On the other hand, on Purim, we are to dance, be merry, forget who we are, drink wine. Drink “until we know not”. And now that we understand the nature of the two sides in us, we may see that “until we know not” does not necessarily mean get drunk till you are senseless. Quite the contrary. The requirement is to avoid doing anything intellectual that has to do with knowledge and thought. Not to analyze, not to ponder, not to reflect, not to contemplate – but rather to make noise, to dance, to drink, to be merry, for, after all, it isn’t us, it’s someone else. To allow our spiritual side to completely dominate, with zero intellectual interference.

A beautiful depiction of Purim by the famous Jewish American artist, Arthur Szyk (1894-1951)

A beautiful depiction of Purim by the famous Jewish American artist, Arthur Szyk (1894-1951)

But the most interesting thing is that either one of these ways allows us to reach spiritual enlightenment – not in the sense of “spiritual side” but in the sense of spirit=soul. This part of us which is neither the spiritual not the intellectual sides but rather above both of them, which strives to raise itself and be closer to God from whom it comes, as is so beautifully described in the creation of Man, in the book of Genesis 2:7: “And breathed into his nostrils the breath of life”.

Thus, next year I shall endeavor to look on Purim from this new perspective and enjoy it in a different way.

So what does Quality Assurance have to do with it?

And now, after this interpretation of the Purim holiday, I would ask you to recall the connection I mentioned to Quality Assurance, as I make a point to do for each holiday.

As I said earlier, most of us a raised today with an emphasis on the intellectual, analytical, thinking and weighing side, and a lot less with the spiritual, creative, imaginative one.

As Quality Assurance professionals, our top goal is searching for ways to improve: both constant improvement and breakthrough.

I talk a lot about cooperation, about problem-solving methodology and orderly investigation. However, beyond these, in order to solve and improve it is of topmost importance to keep developing creativity.

Here is what one of the best physicists of all times, Nobel Prize for Physics laureate, a man whose very name has become synonymous to genius, Albert Einstein, has said:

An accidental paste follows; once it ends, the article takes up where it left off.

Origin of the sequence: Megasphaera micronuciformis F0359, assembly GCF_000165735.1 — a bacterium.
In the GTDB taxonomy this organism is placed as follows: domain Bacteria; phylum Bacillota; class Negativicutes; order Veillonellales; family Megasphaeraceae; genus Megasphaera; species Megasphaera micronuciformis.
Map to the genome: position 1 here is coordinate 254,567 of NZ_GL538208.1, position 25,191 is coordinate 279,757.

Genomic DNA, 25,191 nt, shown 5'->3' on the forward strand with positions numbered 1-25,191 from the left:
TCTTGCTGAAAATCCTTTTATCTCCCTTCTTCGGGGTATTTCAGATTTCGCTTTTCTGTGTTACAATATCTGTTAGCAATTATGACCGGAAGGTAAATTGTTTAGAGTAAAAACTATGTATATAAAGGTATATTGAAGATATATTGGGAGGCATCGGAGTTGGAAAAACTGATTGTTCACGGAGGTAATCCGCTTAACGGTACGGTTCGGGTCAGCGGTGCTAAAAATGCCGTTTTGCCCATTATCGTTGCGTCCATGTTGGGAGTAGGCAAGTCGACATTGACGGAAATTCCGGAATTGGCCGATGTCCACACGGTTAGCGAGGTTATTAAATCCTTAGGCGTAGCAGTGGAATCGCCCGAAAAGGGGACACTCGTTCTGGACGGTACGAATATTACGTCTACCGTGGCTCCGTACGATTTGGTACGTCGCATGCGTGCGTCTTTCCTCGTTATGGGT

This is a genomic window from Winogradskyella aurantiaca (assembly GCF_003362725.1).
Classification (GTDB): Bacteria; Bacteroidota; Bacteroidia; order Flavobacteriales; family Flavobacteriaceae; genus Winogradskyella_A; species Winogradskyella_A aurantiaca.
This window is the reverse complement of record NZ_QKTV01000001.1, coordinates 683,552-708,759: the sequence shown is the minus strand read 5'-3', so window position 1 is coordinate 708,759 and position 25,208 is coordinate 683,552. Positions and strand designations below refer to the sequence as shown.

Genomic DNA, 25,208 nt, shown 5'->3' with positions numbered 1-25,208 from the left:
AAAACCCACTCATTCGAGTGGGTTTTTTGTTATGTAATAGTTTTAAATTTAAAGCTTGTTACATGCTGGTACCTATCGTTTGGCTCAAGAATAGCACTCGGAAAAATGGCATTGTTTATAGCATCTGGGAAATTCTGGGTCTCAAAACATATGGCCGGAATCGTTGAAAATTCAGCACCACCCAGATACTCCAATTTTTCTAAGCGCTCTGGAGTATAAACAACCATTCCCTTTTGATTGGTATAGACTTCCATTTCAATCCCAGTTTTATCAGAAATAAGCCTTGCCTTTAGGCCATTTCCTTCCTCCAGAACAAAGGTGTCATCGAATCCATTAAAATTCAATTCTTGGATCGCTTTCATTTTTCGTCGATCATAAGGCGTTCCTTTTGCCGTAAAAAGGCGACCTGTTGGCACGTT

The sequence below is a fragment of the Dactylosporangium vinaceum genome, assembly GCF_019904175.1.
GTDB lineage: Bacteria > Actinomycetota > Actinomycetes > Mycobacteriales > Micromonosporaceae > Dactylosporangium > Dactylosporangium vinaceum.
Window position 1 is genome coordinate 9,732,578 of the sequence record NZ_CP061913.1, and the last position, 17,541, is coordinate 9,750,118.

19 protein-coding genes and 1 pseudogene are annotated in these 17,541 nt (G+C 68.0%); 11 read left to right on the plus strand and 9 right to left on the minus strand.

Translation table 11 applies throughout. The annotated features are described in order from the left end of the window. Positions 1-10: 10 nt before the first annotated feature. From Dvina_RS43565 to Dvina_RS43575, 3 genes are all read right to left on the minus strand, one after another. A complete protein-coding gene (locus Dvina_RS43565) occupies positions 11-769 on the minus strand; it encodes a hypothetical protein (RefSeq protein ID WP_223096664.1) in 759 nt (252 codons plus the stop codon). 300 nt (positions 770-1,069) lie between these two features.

“Imagination is more important than knowledge. For knowledge is limited to all we now know and understand, while imagination embraces the entire world, and all there ever will be to know and understand”.

“Logic will get you from A to B. Imagination will take you everywhere”.

At first glance, it appears that this contradicts the fact that Albert Einstein was a scientist, and a great one at that. For science belongs to the intellectual, analytical, proof-seeking side, and imagination belongs to the spiritual side. However, Einstein was never an only-intellectual-minded person, but a balanced one. This is the reason for his great genius. This is the reason the Universe rushed to reveal its secrets to him.

Most of the great people, inventors, and discoverers whose names we remember still were like that. People who developed both their intellectual and spiritual sides.

When you wish to solve a problem or perform a significant improvement, even hope for a breakthrough, you cannot be satisfied with a bit of fine-tuning of the same things you have already thought of before, or be content with just discovering some factor you forgot to include.

Einstein also said:

“We cannot solve our problems with the same thinking we used when we created them”.

Illustration: creative thinkingThe truly great breakthroughs come when we successfully fully disengage from our “normal” thinking process and think in a completely different way. In other words, thinking creatively, for the meaning of the word “creative” is simply unlike anyone else, unlike ever before.

This means that we need to combine the two ways of thinking: the intellectual and the spiritual.

But wait, I said that the mechanisms they use are totally opposite. So how can we engage them both at the same time?

Well, we cannot.

What we can do, however, is work according to the methodology, using our intellectual side, and then, at the solution stage, push aside the intellectual thinking process and switch into the spiritual, creative thinking. And only after completion of that stage should we go back to the intellectual methodology, for the effectiveness testing etc.

So I hope you are all joyful in this month of Adar and that you would learn to kick in the creative powers in you to make progress and improve your organization and your life in general.

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Quality Assurance Engineer ICQE since 1996, Aerospace Engineer B.Sc., Technion graduate. Lecturer in Quality Assurance Engineering for ICQE qualification and in QA since 1996; first at the Kinneret Academic Colledge, the external studies department, then also at other colledge up North (Krayot, Shelomi). Since 2008 - self employed at Maof Dvora: consulting, holding seminars and lectures at plants in the North of Israel. Involved in a wide range of activities and work: education, website design, art, coaching, Judaism and more.